4. Impact of Megadunes and Glaze Areas on Estimates of East Antarctic Mass Balance and Accumulation Rate Change

    NASA Astrophysics Data System (ADS)

    Scambos, T. A.; Fahnestock, M. A.; Shuman, C.; Haran, T. M.

    2006-12-01

    for megadunes, glaze regions, and undulations in East Antarctica (and elsewhere) may also impact estimates of changes in accumulation rate (changes in surface elevation due to accumulation increase or decrease) when those changes are made by satellite radar altimeters (e.g. Davis et al, 2005). Previous studies have demonstrated that the broad footprint of satellite radar altimeters interacts preferentially with local highs in the topography; however, local highs show an amplified accumulation signal relative to the regional net surface flux. Therefore, changes in the net surface flux would also be amplified at the local crests, and could cause satellite radar change detection values to be overestimated. We present a simple model of this effect based on the megadune field measurements.

  5. Topographic form of the Coast Ranges of the Cascadia Margin in relation ot coastal uplift rates and plate subduction

    NASA Technical Reports Server (NTRS)

    Kelsey, Harvey M.; Engebretson, David C.; Mitchell, Clifton E.; Ticknor, Robert L.

    1994-01-01

    The Coast Ranges of the Cascadia margin are overriding the subducted Juan de Fuca/Gorda plate. We investigate the extent to which the latitudinal change in attributes related to the subduction process. These attributes include the varibale age of the subducted slab that underlies the Coast Ranges and average vertical crustal velocities of the western margin of the Coast Rnages for two markedly different time periods, the last 45 years and the last 100 kyr. These vertical crustal velocities are computed from the resurveying of highway bech marks and from the present elevation of shore platforms that have been uplifted in the late Quaternary, respectively. Topogarphy of the Coast Ranges is in part a function of the age and bouyancy of the underlying subducted plate. This is evident in the fact that the two highest topographic elements of the Coast Rnages, the Klamath Mountains and the Olympic Mountains, are underlain by youngest subducted oceanic crust. The subducted Blanco Fracture Zone in southernmost Oregon is responsible for an age discontinuity of subducted crust under the Klamath Mountains. The norhtern terminus of hte topographically higher Klamaths is offset to the north relative to the position of the underlying Blanco Fracture Zone, teh offset being in the direction of migration of the farcture zone, as dictated by relative plate motions. Vertical crustal velocities at the coast, derived from becnh mark surveys, are as much as an order of magnitude greater than vertical crustal velocities derived from uplifted shore platforms. This uplift rate discrepancy indicates that strain is accumulating on the plate margin, to be released during the next interplate earthquake. In a latitudinal sense, average Coast Rnage topography is relatively high where bench mark-derived, short-term vertical crustal velocities are highest. Becuase the shore platform vertical crustal velocities reflect longer-term, premanent uplift, we infer that a small percentage of the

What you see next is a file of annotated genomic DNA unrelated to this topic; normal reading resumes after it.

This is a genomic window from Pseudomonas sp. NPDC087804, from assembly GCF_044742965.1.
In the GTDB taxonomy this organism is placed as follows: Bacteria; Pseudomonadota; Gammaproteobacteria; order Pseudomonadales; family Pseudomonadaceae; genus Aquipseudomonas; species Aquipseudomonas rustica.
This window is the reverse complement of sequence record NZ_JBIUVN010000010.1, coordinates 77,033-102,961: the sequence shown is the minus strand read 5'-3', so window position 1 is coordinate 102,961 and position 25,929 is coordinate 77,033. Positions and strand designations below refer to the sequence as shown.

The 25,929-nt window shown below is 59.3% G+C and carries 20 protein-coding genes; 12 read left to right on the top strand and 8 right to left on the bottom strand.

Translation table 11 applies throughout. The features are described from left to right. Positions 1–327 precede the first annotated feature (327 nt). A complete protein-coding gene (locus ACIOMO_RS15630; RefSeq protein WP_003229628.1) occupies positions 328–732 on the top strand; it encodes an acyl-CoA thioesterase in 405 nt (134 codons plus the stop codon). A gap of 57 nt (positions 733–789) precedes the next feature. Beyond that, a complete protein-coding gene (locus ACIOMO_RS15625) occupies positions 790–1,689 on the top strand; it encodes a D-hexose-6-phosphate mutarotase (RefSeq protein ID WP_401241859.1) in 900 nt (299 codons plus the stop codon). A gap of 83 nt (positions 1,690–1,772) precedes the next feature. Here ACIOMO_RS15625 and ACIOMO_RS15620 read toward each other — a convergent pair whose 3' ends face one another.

6. Accumulation Rates in the Dry Snow Zone of the Greenland Ice Sheet Inferred from L-band InSAR Data